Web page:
Purchases of the day

Purchases of the day (pictures don’t do them justice)

We found a cute pub called…The Pub, and had our traditional Isaac’s Cider that we’ve grown to love here. Elizabeth had potato wedges – a must have while in NZ – while I tried some BBQ wings; SO messy but SO good. Our splurge for the day came as we entered the Pandora shop. Both Elizabeth and I spoiled ourselves with stackable rings that seemed to shimmer every which way. We still can’t stop staring at them – definitely a good buy, especially since we can say they’re from NZ.

By 2 p.m. we had our gifts bought, had made it up and down the 3 main shopping streets, and were ready for some delicious gelato (Italian ice-cream).

We made our way back to the hostel, only to be told that our group dinner would consist of Fergburgers, and gelato for dessert. Needless to say, we weren’t mad about our supper selection, however our bodies may be later!

Great first day in this beautiful city.

Much Love

Kaitlyn

Glaciers, hiking, and a cute driver

As I mentioned in my last post, our time in Franz Josef consisted of hiking, hiking, and more hiking. Contrary to some of the group, I enjoyed every minute of it…even in the rain. After our hike to Peter’s Pond Friday, we made plans to hike to the famous Franz Josef glacier Saturday afternoon. We had the choice of riding in a helicopter over the glacier where you would touch down on the glacier and head back up (lasting about 20 minutes) or making the close to 6 mile hike across thousands of big rocks and up the mountain (lasting 3 hours+) – I of course chose the second, as it would serve as my workout for the day.

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Our famous bus driver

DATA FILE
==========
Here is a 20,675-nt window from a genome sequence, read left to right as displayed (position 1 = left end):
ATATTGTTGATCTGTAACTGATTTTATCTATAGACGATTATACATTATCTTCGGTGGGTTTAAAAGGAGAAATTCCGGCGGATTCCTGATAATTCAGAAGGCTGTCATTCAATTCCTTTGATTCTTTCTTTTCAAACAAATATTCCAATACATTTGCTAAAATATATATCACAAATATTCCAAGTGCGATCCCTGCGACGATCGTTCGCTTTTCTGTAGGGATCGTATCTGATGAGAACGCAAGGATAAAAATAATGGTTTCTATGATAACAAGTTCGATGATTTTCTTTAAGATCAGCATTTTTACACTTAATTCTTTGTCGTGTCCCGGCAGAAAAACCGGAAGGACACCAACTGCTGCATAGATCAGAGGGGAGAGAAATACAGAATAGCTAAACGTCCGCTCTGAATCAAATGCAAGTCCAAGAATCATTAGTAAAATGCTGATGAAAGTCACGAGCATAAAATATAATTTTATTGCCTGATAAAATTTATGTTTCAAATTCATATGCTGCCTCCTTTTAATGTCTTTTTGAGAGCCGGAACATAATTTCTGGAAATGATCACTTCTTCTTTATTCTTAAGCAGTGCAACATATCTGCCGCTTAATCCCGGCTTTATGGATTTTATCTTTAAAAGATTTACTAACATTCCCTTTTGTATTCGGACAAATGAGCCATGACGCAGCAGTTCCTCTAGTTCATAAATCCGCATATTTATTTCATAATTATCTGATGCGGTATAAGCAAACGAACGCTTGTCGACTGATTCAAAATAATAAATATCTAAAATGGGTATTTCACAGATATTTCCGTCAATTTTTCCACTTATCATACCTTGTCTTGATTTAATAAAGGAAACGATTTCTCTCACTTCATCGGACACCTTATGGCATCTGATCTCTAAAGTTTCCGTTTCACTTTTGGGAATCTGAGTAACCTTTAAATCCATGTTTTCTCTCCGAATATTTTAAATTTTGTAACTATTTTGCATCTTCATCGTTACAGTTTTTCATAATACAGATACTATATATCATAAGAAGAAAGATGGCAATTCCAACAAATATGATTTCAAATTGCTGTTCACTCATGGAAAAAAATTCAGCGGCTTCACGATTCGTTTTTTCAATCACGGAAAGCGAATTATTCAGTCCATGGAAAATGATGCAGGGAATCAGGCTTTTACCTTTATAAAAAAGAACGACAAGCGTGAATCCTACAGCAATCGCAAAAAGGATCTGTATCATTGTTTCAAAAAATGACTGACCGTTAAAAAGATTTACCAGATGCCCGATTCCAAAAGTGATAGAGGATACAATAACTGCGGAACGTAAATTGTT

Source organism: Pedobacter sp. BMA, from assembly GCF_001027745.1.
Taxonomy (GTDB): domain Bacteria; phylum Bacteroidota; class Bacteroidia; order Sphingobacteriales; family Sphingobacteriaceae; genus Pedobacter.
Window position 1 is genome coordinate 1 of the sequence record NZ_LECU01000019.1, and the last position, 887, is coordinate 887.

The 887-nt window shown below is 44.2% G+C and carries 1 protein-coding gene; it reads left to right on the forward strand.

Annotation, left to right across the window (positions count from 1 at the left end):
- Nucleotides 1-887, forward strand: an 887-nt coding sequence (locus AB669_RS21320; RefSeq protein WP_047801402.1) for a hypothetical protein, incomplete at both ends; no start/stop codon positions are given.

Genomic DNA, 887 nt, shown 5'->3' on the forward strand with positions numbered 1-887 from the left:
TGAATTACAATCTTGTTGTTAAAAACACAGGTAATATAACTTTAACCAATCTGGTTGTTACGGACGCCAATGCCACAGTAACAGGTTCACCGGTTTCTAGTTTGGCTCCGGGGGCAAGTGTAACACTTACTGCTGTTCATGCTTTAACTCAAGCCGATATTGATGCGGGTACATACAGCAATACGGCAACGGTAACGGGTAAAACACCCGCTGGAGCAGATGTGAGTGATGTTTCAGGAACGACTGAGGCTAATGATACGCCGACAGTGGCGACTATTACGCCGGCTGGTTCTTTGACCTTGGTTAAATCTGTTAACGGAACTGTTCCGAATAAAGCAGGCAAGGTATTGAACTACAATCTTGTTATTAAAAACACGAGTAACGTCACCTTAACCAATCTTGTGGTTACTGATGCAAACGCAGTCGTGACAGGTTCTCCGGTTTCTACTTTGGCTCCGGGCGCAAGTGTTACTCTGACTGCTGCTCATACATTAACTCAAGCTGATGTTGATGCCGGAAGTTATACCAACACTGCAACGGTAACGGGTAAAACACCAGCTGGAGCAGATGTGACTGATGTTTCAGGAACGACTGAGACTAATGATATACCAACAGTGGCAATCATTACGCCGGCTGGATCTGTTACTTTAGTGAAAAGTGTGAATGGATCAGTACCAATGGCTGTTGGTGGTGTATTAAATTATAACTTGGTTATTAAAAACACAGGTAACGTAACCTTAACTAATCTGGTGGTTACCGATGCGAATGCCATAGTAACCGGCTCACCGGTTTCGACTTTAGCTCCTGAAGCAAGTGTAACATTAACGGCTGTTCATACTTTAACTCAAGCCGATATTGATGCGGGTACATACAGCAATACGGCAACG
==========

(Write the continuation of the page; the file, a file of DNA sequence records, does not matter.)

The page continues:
Our famous bus driver

At the start of the hike we were given boots along with trousers and rain jackets to put over our cloths and keep us dry. Our guide Shauna went over some safety tips and then we boarded the bus that would take us to the beginning of the forrest. Our bus driver, a very “strapping man” as they say here, looked oddly familiar to which Shauna later confirmed that he was the face all over the brochures and banners for the Franz Josef Glacier Guides company. A handful of girls from our group, including AJ, snuck pictures of him as he worked.

War Paint

War Paint with Kris, AJ, and our guide Shauna

Our hike through the forrest was a brief one before we reached the rocky terrain. From there, we did not follow any path but rather made our way across rocks, small streams, and sandy mud to the bottom of the glacier. Along the way, Shauna found crystals for us and showed us how to distinguished them from regular rocks. She would also stop at various boulders or streams and tell us the history of them. At one particular stream, she picked up two rocks and began to rub them together to create a muddy, sandy, watery liquid. She laughed as she told us that many stores in NZ will use this mixture as their “mud masks” and sell it for $30-$40 which in return made us laugh seeing as though a lot of our girls had actually bought some form of it in earlier towns. Nevertheless a few of us used it as “war paint” for the rest of our hike.

Splinter Fault line

Splinter Fault line

Another place she stopped to tell us about was in the middle of the valley where there were two waterfalls, one to our left and the other to our right that lined up almost perfectly. She called these waterfalls “splinter fault lines” in which they are a splinter off of a much larger fault line.

High 5 for surviving!

High 5 for surviving!

We learned that the southern alps mountain range in which we walked through is the smallest and fastest growing mountain ranger in the world. Contrary to one’s belief however, the mountains were still some of the biggest I’ve ever seen…or climbed. Once at the top, we were able to take pictures of the beautiful glacier and sip on some hot chocolate our guide had so kindly brought along for us. While up there, both Shauna and Brittany – seeing as though this was her town she studied – began to tell us the love story of how this glacier was created.

I had to pave the way for most of the trek

I had to pave the way for most of the trek

Legend has it that there once was a glacier maiden and her sweetheart who both loved to hike and would do it often. One day however there was a tragic accident resulting in the death of the maiden’s sweetheart. The maiden was so sad that she cried and cried and her tears began to run down the mountain. Her tears are said to have formed the glacier.